Tufia, simply tell me the end.
Who wrote this book and when?
The most renowned African author of our time, Chinua Achebe, wrote this book in 1958.
Has there been a movie made of this book?
Who are the main characters?
Okonkwo – a famous wrestler of the Ibo nation who is wealthy and committed to the ways of his people
Ikemefuna – a boy from the village Mbaino given to Okonkwo’s village as payment for a murder in order to avoid war
Ezinma – Okonkwo’s favorite daughter
Nwoye – Okonkwo’s oldest son
Ekwefi – Ezinma’s mother and Okonkwo’s favorite and second wife
Chielo – the priestess of the Umuofia Oracle of the Hills and Caves and one of Ekwefi’s best friends
Mr. Kiagi – the missionary at Mbanto
Mr. Brown – the head missionary at Iguedo
Mr. Smith – the zealous missionary who replaces Mr. Brown
What’s it about?
Okonkwo is from Iguedo, one of the nine villages of Umuofia – a clan of the Ibo (or Igbo) people in Nigeria. He is the son of one of the laziest men in history, and for this reason works very hard. Now that his father is dead, Okonkwo has become famous for beating one of the best wrestlers of the Ibo people. Okonkwo has three wives and eight children, plus a very large housing establishment.
This story not only tells about the culture and customs of the Ibo people, but their downfall due to the white man’s influence and the personal downfall of Okonkwo through his own faults and the circumstances which plagued his time.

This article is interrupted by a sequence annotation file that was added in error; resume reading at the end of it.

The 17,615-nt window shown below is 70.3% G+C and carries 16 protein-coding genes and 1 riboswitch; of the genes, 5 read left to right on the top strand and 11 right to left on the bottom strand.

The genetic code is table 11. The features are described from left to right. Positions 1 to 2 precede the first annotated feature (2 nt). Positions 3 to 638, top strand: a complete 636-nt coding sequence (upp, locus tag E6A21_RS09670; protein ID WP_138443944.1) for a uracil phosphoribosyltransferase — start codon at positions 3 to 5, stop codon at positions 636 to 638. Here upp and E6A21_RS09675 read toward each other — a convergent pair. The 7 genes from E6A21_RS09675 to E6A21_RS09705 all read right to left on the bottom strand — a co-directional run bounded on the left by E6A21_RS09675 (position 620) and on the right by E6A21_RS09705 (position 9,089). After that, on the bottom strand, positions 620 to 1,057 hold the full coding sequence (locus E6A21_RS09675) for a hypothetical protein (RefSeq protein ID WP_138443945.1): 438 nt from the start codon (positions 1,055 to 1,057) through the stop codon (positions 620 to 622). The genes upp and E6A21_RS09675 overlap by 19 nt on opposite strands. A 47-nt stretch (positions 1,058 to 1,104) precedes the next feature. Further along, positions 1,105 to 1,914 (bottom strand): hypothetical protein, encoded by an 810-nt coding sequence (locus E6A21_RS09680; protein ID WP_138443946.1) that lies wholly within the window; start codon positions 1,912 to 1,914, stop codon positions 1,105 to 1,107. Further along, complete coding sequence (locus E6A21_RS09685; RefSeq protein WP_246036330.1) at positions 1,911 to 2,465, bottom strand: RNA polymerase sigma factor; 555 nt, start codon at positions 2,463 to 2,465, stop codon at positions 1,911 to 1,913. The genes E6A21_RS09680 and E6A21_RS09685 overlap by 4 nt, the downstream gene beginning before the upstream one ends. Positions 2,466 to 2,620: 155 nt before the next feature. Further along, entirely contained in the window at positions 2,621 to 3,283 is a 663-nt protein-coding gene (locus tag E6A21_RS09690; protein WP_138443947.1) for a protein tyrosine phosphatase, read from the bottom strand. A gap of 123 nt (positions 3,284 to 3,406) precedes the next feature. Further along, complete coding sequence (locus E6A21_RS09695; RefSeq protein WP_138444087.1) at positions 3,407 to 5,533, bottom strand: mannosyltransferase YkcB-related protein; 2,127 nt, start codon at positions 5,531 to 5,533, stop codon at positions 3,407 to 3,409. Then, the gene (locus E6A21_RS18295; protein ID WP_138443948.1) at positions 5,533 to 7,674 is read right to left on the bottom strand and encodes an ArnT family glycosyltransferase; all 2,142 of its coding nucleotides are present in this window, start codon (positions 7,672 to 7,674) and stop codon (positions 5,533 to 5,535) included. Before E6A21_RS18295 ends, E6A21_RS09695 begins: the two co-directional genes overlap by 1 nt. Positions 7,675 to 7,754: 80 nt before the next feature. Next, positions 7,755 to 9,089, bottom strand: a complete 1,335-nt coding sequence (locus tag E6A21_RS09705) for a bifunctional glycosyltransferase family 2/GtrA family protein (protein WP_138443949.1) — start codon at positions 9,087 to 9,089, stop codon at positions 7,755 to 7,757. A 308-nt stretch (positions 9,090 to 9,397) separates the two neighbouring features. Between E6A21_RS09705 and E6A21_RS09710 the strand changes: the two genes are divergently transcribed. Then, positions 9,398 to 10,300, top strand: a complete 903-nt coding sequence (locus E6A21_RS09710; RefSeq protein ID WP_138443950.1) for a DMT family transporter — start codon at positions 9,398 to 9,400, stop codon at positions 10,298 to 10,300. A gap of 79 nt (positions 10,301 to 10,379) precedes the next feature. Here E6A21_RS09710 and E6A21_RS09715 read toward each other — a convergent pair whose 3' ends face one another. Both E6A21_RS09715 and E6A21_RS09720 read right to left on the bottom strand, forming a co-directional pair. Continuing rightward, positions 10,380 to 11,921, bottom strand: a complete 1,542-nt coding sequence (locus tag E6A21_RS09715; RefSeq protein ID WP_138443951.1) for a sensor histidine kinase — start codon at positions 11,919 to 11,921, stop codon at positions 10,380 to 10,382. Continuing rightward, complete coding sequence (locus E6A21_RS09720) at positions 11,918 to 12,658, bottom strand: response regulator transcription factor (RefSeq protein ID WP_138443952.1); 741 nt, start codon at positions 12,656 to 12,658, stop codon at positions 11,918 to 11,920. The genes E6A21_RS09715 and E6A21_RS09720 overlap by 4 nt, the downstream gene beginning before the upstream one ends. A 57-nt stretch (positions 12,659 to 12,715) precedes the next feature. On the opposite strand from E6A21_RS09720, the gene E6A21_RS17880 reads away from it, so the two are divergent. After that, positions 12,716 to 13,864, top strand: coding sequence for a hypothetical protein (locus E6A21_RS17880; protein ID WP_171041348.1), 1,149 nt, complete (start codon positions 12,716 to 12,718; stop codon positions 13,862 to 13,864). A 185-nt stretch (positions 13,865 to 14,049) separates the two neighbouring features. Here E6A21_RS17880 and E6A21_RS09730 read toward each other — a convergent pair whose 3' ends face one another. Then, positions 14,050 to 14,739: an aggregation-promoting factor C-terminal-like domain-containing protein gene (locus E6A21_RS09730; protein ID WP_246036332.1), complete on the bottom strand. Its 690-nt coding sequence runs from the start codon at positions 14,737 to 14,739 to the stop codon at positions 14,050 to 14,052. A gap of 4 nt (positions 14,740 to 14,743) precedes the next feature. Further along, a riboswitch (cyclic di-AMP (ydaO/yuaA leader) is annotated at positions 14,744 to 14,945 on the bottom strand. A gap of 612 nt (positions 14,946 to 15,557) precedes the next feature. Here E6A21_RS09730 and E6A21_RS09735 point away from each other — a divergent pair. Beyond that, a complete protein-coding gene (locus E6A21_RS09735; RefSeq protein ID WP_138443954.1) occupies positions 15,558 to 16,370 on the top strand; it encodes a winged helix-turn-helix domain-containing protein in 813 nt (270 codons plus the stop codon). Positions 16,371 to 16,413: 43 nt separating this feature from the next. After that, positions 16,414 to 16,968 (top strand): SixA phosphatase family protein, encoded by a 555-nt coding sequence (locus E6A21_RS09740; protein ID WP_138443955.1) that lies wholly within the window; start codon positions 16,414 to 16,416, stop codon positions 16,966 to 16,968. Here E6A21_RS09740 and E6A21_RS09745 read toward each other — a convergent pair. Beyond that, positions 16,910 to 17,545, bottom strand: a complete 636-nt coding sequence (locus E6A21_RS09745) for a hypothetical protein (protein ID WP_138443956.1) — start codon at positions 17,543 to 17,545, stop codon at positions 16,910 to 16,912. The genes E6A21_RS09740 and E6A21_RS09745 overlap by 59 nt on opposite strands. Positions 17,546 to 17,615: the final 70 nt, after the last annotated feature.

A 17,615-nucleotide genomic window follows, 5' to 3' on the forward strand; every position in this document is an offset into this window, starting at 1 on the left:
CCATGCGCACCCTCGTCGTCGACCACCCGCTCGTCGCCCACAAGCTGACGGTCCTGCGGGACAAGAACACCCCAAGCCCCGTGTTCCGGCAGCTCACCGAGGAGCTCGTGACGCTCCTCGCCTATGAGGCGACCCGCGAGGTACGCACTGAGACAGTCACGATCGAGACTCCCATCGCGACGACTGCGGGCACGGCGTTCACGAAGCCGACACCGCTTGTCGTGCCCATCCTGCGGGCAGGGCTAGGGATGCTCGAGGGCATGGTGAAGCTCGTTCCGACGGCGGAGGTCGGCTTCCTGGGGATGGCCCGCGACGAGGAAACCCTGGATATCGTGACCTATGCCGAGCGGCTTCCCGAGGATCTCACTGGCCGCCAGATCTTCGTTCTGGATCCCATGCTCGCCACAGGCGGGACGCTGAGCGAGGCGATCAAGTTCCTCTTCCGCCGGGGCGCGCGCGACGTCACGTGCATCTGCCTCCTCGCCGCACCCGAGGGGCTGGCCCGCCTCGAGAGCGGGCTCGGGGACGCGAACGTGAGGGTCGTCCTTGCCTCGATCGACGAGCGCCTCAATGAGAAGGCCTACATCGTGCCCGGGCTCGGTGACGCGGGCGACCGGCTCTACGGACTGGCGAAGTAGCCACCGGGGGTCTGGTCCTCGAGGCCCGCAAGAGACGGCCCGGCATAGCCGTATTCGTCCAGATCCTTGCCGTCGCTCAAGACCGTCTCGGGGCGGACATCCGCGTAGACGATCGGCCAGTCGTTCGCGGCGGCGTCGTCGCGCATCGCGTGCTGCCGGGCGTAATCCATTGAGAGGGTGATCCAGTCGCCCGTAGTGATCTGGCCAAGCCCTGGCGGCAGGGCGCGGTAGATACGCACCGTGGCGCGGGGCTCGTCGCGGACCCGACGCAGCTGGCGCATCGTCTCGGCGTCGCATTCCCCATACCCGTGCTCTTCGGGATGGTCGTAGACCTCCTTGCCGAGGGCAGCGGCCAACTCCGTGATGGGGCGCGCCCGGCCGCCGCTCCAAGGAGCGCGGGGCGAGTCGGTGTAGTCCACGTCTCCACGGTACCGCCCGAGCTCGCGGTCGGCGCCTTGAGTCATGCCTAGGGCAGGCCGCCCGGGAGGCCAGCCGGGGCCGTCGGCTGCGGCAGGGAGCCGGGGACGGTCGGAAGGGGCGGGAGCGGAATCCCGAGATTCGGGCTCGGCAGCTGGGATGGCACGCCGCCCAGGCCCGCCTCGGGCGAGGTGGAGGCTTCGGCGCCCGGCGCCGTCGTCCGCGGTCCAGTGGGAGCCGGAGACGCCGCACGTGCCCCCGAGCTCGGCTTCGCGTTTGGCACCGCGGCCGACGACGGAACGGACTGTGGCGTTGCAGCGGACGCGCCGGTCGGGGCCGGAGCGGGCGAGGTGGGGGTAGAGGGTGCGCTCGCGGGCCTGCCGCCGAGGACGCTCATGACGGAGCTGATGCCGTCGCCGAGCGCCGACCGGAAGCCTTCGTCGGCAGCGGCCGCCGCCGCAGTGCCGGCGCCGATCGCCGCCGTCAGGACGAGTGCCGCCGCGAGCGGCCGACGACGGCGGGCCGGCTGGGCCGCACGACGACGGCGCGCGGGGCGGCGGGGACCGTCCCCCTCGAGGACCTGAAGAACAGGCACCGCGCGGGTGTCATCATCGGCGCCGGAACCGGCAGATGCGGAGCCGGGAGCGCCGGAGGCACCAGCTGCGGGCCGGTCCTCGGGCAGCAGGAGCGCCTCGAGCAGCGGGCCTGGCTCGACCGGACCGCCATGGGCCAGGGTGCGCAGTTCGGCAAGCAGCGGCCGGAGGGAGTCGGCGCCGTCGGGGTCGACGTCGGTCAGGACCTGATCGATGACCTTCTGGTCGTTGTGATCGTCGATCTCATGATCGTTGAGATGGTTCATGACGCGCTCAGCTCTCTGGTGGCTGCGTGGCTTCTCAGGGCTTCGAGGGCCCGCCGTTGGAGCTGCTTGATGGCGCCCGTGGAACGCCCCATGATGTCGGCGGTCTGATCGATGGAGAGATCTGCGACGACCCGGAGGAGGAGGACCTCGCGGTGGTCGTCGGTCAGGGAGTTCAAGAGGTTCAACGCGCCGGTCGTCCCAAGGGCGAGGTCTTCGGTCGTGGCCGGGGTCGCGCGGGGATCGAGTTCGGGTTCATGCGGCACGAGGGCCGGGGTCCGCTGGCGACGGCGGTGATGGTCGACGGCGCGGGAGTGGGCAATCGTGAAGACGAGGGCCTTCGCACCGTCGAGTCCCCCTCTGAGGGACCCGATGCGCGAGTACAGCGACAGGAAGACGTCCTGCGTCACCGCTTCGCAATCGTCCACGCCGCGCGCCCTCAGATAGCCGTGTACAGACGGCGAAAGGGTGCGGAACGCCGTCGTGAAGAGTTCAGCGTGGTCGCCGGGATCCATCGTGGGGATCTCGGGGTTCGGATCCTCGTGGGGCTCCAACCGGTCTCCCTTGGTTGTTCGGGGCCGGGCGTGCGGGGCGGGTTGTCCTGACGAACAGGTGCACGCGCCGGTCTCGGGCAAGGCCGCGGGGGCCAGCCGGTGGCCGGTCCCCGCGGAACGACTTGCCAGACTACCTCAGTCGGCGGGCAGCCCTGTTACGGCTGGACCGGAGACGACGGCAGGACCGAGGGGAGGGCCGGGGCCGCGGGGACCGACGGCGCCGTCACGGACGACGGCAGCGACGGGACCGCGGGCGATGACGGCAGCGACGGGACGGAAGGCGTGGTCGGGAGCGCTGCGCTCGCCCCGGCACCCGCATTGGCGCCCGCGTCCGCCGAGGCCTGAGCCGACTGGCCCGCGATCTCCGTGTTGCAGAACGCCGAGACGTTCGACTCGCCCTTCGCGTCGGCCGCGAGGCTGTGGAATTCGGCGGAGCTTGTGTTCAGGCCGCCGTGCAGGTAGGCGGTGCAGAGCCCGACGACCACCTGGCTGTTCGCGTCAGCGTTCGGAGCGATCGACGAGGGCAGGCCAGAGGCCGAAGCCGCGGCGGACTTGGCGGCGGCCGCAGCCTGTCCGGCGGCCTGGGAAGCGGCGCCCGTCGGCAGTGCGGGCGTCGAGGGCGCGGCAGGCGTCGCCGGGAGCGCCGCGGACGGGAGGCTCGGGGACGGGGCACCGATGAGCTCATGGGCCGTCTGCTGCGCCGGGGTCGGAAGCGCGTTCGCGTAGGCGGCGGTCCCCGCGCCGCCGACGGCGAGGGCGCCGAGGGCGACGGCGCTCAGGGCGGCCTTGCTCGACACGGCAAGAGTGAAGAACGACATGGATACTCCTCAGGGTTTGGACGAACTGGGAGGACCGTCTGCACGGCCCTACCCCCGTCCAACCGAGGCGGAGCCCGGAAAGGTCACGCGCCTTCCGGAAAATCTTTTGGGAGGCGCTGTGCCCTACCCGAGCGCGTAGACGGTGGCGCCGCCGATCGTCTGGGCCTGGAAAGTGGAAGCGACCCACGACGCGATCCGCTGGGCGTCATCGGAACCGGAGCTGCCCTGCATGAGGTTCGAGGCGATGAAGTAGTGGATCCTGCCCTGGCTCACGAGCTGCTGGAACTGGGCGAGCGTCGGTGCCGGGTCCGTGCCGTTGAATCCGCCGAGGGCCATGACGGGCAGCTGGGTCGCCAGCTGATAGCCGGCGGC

Why is this book a classic?
Because it was the first book by an African author to gain this much recognition. Also, because it was one of the first to depict the African native people as civilized people – not cannibals or wildmen continually possessed by devils. It explains their way of life in a matter-of-fact, natural manner.
Why should I read this book?
For the above reasons. It isn’t long and it isn’t hard to read. And it will teach you about Africa.
Has it won any awards?
No, but the author is the most decorated African author in history.
“Among the Ibo the art of conversation is regarded very highly, and proverbs are the palm-oil with which words are eaten.” p5
“And so he [Okonkwo] was always happy when he heard him [Nwoye] grumbling about women. That showed that in time he would be able to control his women-folk. No matter how prosperous a man was, if he was unable to rule his women and children (and especially his women) he was not really a man. He was like the man in the song who had ten and one wives and not enough soup for his foo-foo.” p 37
The author of this book, Chinua Achebe, has been one of the most outspoken individuals against the prejudice in “Heart of Darkness.”
I love this book. Of course, I’m biased because I love most things which have to do with African history or culture. But I appreciate this in depth view into the lives of African native cultures without the bias of white/western beliefs. True, it is a tragic story. And I always come out of it being angry with my own race for their inability to accept another way of life than their own. It causes conflict within myself because all of this death and destruction and torture is done in the name of Christ.
I would recommend this book to anyone. It’ll teach you a little something about tolerance and challenge your own idea of “normal” and “acceptable.” But it does it in a way even Western thinkers can understand since it’s written as a classic tragedy – similar to even Shakespeare. There is no one cause for a man’s downfall. The guilt lies not only within himself and his own weakness, but with outside forces as well.